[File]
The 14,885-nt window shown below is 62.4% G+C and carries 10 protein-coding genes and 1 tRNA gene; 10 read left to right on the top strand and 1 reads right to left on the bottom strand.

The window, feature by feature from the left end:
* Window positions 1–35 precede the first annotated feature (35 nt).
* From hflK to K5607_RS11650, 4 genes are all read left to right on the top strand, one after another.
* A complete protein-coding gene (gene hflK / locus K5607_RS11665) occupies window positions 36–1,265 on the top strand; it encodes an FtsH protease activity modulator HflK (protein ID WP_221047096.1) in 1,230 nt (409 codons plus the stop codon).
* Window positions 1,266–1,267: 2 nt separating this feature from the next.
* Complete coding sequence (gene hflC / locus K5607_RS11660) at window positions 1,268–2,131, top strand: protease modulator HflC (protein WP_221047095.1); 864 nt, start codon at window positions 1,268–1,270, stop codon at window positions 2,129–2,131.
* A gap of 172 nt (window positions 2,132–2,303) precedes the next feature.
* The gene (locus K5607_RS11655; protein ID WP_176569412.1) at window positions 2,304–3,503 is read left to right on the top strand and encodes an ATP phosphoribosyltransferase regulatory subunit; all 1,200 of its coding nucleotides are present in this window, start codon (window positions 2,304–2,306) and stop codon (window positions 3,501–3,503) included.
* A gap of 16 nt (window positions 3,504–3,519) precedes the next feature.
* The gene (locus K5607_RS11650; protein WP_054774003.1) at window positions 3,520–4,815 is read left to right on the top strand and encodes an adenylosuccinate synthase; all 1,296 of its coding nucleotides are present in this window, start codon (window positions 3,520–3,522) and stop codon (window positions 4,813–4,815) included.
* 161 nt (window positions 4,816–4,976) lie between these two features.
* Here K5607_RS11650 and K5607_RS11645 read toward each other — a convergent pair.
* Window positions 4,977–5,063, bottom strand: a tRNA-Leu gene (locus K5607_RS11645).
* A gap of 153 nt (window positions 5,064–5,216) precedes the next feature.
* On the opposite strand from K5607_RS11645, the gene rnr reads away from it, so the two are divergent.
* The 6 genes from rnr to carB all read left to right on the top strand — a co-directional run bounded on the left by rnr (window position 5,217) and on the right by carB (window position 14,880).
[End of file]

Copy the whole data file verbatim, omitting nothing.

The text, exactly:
The 14,885-nt window shown below is 62.4% G+C and carries 10 protein-coding genes and 1 tRNA gene; 10 read left to right on the top strand and 1 reads right to left on the bottom strand.

The window, feature by feature from the left end:
* Window positions 1–35 precede the first annotated feature (35 nt).
* From hflK to K5607_RS11650, 4 genes are all read left to right on the top strand, one after another.
* A complete protein-coding gene (gene hflK / locus K5607_RS11665) occupies window positions 36–1,265 on the top strand; it encodes an FtsH protease activity modulator HflK (protein ID WP_221047096.1) in 1,230 nt (409 codons plus the stop codon).
* Window positions 1,266–1,267: 2 nt separating this feature from the next.
* Complete coding sequence (gene hflC / locus K5607_RS11660) at window positions 1,268–2,131, top strand: protease modulator HflC (protein WP_221047095.1); 864 nt, start codon at window positions 1,268–1,270, stop codon at window positions 2,129–2,131.
* A gap of 172 nt (window positions 2,132–2,303) precedes the next feature.
* The gene (locus K5607_RS11655; protein ID WP_176569412.1) at window positions 2,304–3,503 is read left to right on the top strand and encodes an ATP phosphoribosyltransferase regulatory subunit; all 1,200 of its coding nucleotides are present in this window, start codon (window positions 2,304–2,306) and stop codon (window positions 3,501–3,503) included.
* A gap of 16 nt (window positions 3,504–3,519) precedes the next feature.
* The gene (locus K5607_RS11650; protein WP_054774003.1) at window positions 3,520–4,815 is read left to right on the top strand and encodes an adenylosuccinate synthase; all 1,296 of its coding nucleotides are present in this window, start codon (window positions 3,520–3,522) and stop codon (window positions 4,813–4,815) included.
* 161 nt (window positions 4,816–4,976) lie between these two features.
* Here K5607_RS11650 and K5607_RS11645 read toward each other — a convergent pair.
* Window positions 4,977–5,063, bottom strand: a tRNA-Leu gene (locus K5607_RS11645).
* A gap of 153 nt (window positions 5,064–5,216) precedes the next feature.
* On the opposite strand from K5607_RS11645, the gene rnr reads away from it, so the two are divergent.
* The 6 genes from rnr to carB all read left to right on the top strand — a co-directional run bounded on the left by rnr (window position 5,217) and on the right by carB (window position 14,880).